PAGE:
In the midst of all the blabbering the film does about whether humans are free to make choices or not, there are two ideas that I did find interesting. The first is the idea that perhaps at ONE point something was meant to happen but then it STOPPED being meant to happen, but after it stopped being meant to happen, there are still "remnants" of that unfulfilled event that may be trying to trickle into your life. The other thing I found interesting is a scene in which one of the "adjusters" literally goes through the world's ENTIRE history (from the Dark Ages to the Renaissance to all the armed conflicts of the 20th century) and talks about the way in which "adjusting" was (or wasn't) involved in those particular events. The script makes some very interesting and accurate observations here about the way humans have gone and where they are now - if I could say something like that about the rest of the lines that are delivered in the film, we'd have a surefire winner here.
The other strength in THE ADJUSTMENT BUREAU (and the reason why I certainly can't call it a bad movie, despite not being able to recommend it) is, not surprisingly, the performance quality offered by Matt Damon and Emily Blunt. For Damon, the role is less showy than what he's had to do in some of the more action-packed films he's been involved with, which I think actually makes this role harder than, say, Jason Bourne, and he handles it well. Blunt is luminous as ever, and to be honest, thank God for her, because considering how hard the film makes it for audience members to truly believe that David could be so desperately in love with Elise, if the actress playing her had been bad or annoying, the film may have bordered on insufferable.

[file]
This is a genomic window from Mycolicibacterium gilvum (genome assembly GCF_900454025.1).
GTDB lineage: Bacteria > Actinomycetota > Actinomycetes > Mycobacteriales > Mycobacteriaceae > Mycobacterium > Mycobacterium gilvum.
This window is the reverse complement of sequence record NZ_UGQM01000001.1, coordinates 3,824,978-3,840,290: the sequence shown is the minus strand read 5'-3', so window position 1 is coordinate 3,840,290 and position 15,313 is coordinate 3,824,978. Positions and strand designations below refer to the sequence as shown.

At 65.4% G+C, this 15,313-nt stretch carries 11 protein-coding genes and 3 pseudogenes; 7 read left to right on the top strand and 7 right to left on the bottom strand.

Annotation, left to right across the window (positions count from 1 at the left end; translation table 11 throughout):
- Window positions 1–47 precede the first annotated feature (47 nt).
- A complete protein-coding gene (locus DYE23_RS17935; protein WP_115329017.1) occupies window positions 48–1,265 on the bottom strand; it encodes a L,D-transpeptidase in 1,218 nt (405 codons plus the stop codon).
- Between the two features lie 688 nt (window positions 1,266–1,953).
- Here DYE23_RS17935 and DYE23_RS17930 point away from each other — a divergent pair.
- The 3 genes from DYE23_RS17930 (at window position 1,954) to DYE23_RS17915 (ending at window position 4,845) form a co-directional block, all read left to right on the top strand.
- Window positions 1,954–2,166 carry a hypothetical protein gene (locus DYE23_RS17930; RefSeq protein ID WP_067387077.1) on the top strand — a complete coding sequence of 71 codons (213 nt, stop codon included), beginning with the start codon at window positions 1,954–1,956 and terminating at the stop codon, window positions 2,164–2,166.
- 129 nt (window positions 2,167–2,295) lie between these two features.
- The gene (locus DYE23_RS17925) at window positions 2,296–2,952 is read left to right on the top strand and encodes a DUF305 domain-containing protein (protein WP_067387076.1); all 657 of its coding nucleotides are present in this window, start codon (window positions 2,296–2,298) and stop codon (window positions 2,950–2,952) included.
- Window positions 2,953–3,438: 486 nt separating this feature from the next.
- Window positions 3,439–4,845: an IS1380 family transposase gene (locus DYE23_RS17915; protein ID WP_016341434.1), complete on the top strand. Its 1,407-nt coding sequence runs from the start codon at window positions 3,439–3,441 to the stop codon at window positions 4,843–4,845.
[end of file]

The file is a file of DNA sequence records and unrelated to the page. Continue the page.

There's no doubt that the debate as to how "free" we are to do (or not do) things is great fodder for cinema because you could come up with countless movie situations to explore the subject. I won't spoil the ending of THE ADJUSTMENT BUREAU, but I will definitely tell you that I'm annoyed that the film's ultimate message is so overly optimistic and motivational (the final voiceover might as well have told us: "Come on! You can do it!"). Life isn't that simple, and I'm aware of the fact that movies aren't necessarily meant to accurately capture the complexities of life, but when a film TELLS you that it's interested in exploring such a heated philosophical topic, I don't think it's too much to ask that it deliver on it. On a personal level, I don't think the "free will vs. predestination" is a worthwhile debate to have: if you're happy with what you're doing, who cares if you're deciding to do it or if there's some hand guiding you towards it? Still, I don't mind it when a film makes a decision to explore the question, but it has to do it at least reasonably well, and not in the muddled and half-assed way that THE ADJUSTMENT BUREAU goes about it.